Friday, August 5, 2016


"I keep two kinds of files on other New Yorkers in my leisuretime. I keep an 'Interesting Persons' file, and I keep a 'Persons of Interest' file. The former group are the new acquaintances I meet here whom I want to invite to lunch. The latter group are the individuals I encounter here who are the most likely to murder me or rape me or kidnap me or physically torture me or injure me for life. I dread the latter group, who cause me to lose lots of sleep every night as I try to figure out which 'Person of Interest' from my list is my leading threat during that particular 24-hour period."

"My own 'Persons of Interest I've Met' file inside my efficiency apartment here in Manhattan has 10 times more names in it than my 'Interesting Persons I've Met' file. That imbalance worries me quite a bit. It seems to indicate that I am 10 times more likely to get murdered than to get kissed here in Manhattan. Maybe I should move to Manhattan, Kansas, in order to reverse the ratio in favor of my getting kissed."

"I have never heard of any campaign to make Manhattan, Kansas, a 'Sister City' of New York. I don't see what the point of it would be, unless I could get free tickets to the Kansas State varsity football games. Or is that University of Kansas varsity football games? I always get the university towns of Kansas mixed up."

"I'm surprised there isn't a New Yorkers Hall of Fame Museum, a museum shaped like a Big Red Apple, that each year exclusively honors the one or two former or current New York City residents, dead or alive, who are voted as worthy of being added to the exhibits in that museum. We have an NFL Hall of Fame Museum in Ohio, so why shouldn't we also have a Hall of Fame Museum for noble New Yorkers who aren't pro football players? But whoever gets chosen for that museum in any given year, thousands of local residents would organize a protest march alleging discrimination against their cited ethnic group, racial group, religious group, etc., for not being publicly honored in that particular year."

"I am pursuing a social psychology study on the bookmarks that New Yorkers purchase and then insert in their books when they are reading inside the public library here. My thesis is that New Yorkers subsconsciously select bookmarks they believe will help to motivate them to read all the way to the very last page. This study is based on the assumption that it is worth getting to the very last page, when I realize that a lot of books make their point early on and then just repeat it endlessly for hundreds of pages so that the last page is also an exercise in redundancy."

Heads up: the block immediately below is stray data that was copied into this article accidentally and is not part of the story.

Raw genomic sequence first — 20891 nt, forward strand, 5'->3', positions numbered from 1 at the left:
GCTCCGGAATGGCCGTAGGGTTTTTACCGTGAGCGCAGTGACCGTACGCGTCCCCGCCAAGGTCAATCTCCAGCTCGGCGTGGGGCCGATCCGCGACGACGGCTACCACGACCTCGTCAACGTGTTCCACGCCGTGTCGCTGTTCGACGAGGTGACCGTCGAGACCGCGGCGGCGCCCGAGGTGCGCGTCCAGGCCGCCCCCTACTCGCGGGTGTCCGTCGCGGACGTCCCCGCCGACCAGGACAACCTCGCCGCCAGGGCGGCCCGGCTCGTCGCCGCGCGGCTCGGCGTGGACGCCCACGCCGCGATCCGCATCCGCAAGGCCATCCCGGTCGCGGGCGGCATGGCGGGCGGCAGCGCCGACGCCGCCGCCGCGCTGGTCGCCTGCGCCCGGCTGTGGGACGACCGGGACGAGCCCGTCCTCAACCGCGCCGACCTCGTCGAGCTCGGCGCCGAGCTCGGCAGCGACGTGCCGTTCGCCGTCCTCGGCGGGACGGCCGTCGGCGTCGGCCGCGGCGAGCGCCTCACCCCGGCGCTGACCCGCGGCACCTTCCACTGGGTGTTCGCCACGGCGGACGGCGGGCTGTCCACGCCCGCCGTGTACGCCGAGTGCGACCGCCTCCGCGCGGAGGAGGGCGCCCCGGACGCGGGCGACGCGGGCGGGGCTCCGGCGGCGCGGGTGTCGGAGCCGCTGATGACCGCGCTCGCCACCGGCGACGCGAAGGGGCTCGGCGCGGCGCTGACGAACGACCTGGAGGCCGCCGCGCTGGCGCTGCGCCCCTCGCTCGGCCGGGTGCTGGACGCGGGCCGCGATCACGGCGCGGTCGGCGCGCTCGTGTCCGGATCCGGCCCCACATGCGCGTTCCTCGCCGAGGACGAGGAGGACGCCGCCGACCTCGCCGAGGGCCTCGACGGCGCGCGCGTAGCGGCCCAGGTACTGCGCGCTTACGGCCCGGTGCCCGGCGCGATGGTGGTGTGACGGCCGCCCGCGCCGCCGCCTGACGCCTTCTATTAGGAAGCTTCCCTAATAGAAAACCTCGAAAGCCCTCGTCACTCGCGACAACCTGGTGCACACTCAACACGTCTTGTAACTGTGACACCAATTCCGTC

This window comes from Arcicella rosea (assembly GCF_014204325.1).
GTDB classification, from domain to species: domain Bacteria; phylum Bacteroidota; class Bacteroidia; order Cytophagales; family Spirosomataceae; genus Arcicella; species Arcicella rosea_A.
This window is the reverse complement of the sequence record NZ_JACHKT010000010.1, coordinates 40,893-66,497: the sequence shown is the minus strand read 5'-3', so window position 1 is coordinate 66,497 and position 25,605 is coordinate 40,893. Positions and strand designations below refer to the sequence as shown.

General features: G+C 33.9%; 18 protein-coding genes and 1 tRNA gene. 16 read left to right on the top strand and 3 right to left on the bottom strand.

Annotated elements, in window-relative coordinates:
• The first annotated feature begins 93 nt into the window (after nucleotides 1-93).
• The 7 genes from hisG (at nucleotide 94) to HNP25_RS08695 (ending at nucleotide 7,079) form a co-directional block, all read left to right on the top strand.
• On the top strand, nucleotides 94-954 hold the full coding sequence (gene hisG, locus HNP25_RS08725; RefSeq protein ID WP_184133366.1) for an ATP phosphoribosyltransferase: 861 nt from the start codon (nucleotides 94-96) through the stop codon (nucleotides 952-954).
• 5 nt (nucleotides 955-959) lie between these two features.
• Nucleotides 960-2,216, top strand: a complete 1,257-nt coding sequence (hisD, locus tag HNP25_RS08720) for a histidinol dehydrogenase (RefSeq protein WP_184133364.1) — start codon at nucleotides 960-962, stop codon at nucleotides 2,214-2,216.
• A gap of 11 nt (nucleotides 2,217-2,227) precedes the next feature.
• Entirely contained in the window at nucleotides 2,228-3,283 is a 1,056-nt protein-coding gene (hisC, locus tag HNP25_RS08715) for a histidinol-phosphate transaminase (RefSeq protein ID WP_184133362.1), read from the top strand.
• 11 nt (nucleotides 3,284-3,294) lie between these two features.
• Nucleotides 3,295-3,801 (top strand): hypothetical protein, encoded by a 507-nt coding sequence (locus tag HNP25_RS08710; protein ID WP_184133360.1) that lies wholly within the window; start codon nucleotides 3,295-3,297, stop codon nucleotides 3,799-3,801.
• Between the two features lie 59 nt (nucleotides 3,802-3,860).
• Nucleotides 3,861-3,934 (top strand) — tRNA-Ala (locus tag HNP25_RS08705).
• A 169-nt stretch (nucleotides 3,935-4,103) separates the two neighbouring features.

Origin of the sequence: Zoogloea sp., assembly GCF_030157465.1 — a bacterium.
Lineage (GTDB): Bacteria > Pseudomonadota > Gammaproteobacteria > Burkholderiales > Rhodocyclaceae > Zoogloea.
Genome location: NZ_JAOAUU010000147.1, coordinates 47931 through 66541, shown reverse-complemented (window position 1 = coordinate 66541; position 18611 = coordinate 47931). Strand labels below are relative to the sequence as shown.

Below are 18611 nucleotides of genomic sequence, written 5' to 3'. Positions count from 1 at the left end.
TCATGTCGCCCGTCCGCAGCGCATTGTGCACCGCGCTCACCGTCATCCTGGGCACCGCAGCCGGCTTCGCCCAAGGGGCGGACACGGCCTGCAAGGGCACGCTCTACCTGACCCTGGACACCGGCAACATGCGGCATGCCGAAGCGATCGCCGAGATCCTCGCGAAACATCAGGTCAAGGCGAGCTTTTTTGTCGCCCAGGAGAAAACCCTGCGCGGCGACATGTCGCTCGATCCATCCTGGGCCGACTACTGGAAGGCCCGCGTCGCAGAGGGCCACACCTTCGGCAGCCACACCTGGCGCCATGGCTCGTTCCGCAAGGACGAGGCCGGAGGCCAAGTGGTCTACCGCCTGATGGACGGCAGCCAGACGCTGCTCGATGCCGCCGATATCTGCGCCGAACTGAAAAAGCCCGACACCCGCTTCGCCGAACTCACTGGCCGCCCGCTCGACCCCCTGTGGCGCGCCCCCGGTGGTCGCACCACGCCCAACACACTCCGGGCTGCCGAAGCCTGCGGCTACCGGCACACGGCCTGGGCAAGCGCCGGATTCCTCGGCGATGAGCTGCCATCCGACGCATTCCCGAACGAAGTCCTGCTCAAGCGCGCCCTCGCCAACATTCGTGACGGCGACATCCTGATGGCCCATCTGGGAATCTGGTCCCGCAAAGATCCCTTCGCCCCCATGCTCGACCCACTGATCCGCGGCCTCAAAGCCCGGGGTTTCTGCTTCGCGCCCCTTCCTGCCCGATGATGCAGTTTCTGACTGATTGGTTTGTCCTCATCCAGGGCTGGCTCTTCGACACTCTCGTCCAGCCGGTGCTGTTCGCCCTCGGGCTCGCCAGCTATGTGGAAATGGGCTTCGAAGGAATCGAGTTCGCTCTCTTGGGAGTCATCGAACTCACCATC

"I personally feel we have an urgent need for a new sociology study on New Yorkers who admit to being devil-worshippers. I sense that the percentage of New Yorkers fitting that dubious description has increased at least 20 percent in the last 10-year period. However, it is not clear how you go about identifying the devil-worshippers here in order to interview them for a field study. Maybe some researcher will place an ad in 'The Daily News', politely explaining that he is seeking to interview as many devil-worshippers as possible in order to make his findings on anti-religious trends here as authoritative as possible."

"Personally, I would be outraged if the federal government claimed that employers here are discriminating illegally based on religion if they refuse to hire an openly-acknowledged devil-worshipper. Devil Worshipping, to me, is tantamount to a confession about being a criminal; and employers of New York are fully justified when they refuse to hire a criminal!"
"When they changed the name to John F. Kennedy International Airport, I personally worried it might put ideas in some airline pilots' heads. They knew that Kennedy had a Playboy steak in him, and that he reportedly had an affair with Marilyn Monroe. Maybe some of these pilots will attempt to follow the lead of JFK by attempting to go all the way, so to speak, with a glamorous female flight attendant while in the middle of a plane flight. That could lead to a disastrous outcome, if you ask me."

"Myself, I mourned the change of name from La Guardia International Airport. I liked knowing that he was one of the tiniest men in American history who was still being remembered. I'm five-foot-tall myself, so naturally I identified with Mayor La Guardia. Like him, I'm a man of stature who has virtually no height to my body. Whenever I search for a new bed for myself, I ask the store clerk what she has in the way of children's beds. She then nods her head knowingly, since she agrees that it's the only way I'll ever find a new bed to purchase that matches my size."

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